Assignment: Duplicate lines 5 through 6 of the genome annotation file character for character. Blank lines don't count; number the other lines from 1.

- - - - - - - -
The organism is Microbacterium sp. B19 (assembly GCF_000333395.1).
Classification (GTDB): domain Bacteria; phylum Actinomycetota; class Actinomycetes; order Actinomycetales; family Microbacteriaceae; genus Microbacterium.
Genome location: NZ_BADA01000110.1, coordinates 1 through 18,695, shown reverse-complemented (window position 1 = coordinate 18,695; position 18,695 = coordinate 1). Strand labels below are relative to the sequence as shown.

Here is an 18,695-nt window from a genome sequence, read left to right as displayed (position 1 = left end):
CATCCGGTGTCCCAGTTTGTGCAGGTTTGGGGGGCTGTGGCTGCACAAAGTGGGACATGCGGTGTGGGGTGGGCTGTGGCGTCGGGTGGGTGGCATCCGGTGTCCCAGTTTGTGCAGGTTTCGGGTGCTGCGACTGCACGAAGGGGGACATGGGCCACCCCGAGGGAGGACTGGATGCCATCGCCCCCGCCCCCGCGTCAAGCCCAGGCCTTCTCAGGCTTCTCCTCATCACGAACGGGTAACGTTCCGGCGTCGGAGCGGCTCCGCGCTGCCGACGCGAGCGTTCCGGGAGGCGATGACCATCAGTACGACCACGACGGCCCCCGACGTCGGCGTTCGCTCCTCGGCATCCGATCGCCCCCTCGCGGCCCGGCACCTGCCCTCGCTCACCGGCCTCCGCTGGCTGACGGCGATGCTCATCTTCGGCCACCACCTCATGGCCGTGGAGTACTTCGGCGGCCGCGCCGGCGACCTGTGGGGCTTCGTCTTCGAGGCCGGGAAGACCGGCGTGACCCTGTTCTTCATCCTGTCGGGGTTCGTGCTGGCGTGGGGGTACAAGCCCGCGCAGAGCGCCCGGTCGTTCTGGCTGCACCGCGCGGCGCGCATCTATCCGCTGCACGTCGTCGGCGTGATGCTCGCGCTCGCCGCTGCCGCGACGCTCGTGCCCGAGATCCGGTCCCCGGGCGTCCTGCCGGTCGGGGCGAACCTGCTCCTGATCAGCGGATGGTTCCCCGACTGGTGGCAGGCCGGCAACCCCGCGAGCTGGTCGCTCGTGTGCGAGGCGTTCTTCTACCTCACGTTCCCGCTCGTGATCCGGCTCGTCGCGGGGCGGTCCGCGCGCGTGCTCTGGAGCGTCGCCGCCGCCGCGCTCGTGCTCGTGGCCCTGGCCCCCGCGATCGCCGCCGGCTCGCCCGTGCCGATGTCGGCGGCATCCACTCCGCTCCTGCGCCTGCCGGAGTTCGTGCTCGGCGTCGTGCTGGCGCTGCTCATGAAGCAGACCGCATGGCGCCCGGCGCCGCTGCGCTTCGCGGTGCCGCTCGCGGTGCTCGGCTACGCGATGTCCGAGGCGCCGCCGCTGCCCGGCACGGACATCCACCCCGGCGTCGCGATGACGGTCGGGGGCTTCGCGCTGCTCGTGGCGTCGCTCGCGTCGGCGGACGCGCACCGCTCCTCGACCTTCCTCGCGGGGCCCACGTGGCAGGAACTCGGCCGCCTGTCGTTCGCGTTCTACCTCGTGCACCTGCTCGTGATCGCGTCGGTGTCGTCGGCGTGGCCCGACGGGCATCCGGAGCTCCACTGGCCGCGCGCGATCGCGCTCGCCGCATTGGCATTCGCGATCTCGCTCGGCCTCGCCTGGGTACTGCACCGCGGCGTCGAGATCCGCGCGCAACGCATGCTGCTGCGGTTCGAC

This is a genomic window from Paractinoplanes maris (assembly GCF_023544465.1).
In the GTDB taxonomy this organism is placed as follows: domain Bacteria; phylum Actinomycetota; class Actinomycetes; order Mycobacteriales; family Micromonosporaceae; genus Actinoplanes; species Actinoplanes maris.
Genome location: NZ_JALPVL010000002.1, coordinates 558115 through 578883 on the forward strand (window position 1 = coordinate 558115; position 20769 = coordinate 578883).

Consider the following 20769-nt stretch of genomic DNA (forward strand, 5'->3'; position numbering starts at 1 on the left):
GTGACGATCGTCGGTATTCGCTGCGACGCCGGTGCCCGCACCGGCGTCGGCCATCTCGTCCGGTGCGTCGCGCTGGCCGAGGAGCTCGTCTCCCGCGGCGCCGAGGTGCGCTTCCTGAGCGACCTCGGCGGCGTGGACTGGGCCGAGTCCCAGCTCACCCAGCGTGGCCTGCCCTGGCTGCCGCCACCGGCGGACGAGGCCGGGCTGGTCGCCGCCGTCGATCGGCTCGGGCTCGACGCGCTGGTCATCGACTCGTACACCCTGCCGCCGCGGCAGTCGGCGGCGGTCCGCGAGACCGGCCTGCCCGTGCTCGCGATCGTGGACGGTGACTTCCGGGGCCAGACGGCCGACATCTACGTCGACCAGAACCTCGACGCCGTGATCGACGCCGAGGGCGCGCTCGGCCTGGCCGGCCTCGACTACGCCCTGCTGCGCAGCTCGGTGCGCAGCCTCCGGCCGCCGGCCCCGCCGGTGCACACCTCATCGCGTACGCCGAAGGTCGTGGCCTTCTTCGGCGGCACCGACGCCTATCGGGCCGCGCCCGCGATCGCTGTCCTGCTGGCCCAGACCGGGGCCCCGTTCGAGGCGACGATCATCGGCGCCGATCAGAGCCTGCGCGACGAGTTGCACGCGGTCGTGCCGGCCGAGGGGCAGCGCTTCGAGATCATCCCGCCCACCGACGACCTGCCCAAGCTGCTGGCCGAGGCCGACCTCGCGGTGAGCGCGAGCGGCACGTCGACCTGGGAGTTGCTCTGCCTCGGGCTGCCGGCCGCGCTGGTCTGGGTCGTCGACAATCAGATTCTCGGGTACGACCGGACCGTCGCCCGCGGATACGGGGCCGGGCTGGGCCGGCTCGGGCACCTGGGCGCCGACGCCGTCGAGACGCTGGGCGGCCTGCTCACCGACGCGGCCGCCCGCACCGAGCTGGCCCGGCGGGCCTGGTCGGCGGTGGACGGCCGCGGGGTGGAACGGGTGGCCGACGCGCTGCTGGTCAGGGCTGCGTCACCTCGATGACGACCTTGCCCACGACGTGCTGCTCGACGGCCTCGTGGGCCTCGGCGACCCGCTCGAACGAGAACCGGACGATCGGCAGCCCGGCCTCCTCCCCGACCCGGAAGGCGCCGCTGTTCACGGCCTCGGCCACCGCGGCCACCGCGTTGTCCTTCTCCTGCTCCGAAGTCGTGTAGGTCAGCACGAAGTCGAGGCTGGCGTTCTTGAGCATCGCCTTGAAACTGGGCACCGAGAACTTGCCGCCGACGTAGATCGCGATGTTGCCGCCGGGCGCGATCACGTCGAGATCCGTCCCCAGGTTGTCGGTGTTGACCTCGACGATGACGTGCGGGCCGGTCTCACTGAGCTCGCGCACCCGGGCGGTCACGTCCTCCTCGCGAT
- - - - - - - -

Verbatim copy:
CATCCGGTGTCCCAGTTTGTGCAGGTTTGGGGGGCTGTGGCTGCACAAAGTGGGACATGCGGTGTGGGGTGGGCTGTGGCGTCGGGTGGGTGGCATCCGGTGTCCCAGTTTGTGCAGGTTTCGGGTGCTGCGACTGCACGAAGGGGGACATGGGCCACCCCGAGGGAGGACTGGATGCCATCGCCCCCGCCCCCGCGTCAAGCCCAGGCCTTCTCAGGCTTCTCCTCATCACGAACGGGTAACGTTCCGGCGTCGGAGCGGCTCCGCGCTGCCGACGCGAGCGTTCCGGGAGGCGATGACCATCAGTACGACCACGACGGCCCCCGACGTCGGCGTTCGCTCCTCGGCATCCGATCGCCCCCTCGCGGCCCGGCACCTGCCCTCGCTCACCGGCCTCCGCTGGCTGACGGCGATGCTCATCTTCGGCCACCACCTCATGGCCGTGGAGTACTTCGGCGGCCGCGCCGGCGACCTGTGGGGCTTCGTCTTCGAGGCCGGGAAGACCGGCGTGACCCTGTTCTTCATCCTGTCGGGGTTCGTGCTGGCGTGGGGGTACAAGCCCGCGCAGAGCGCCCGGTCGTTCTGGCTGCACCGCGCGGCGCGCATCTATCCGCTGCACGTCGTCGGCGTGATGCTCGCGCTCGCCGCTGCCGCGACGCTCGTGCCCGAGATCCGGTCCCCGGGCGTCCTGCCGGTCGGGGCGAACCTGCTCCTGATCAGCGGATGGTTCCCCGACTGGTGGCAGGCCGGCAACCCCGCGAGCTGGTCGCTCGTGTGCGAGGCGTTCTTCTACCTCACGTTCCCGCTCGTGATCCGGCTCGTCGCGGGGCGGTCCGCGCGCGTGCTCTGGAGCGTCGCCGCCGCCGCGCTCGTGCTCGTGGCCCTGGCCCCCGCGATCGCCGCCGGCTCGCCCGTGCCGATGTCGGCGGCATCCACTCCGCTCCTGCGCCTGCCGGAGTTCGTGCTCGGCGTCGTGCTGGCGCTGCTCATGAAGCAGACCGCATGGCGCCCGGCGCCGCTGCGCTTCGCGGTGCCGCTCGCGGTGCTCGGCTACGCGATGTCCGAGGCGCCGCCGCTGCCCGGCACGGACATCCACCCCGGCGTCGCGATGACGGTCGGGGGCTTCGCGCTGCTCGTGGCGTCGCTCGCGTCGGCGGACGCGCACCGCTCCTCGACCTTCCTCGCGGGGCCCACGTGGCAGGAACTCGGCCGCCTGTCGTTCGCGTTCTACCTCGTGCACCTGCTCGTGATCGCGTCGGTGTCGTCGGCGTGGCCCGACGGGCATCCGGAGCTCCACTGGCCGCGCGCGATCGCGCTCGCCGCATTGGCATTCGCGATCTCGCTCGGCCTCGCCTGGGTACTGCACCGCGGCGTCGAGATCCGCGCGCAACGCATGCTGCTGCGGTTCGAC

This is a genomic window from Paractinoplanes maris (assembly GCF_023544465.1).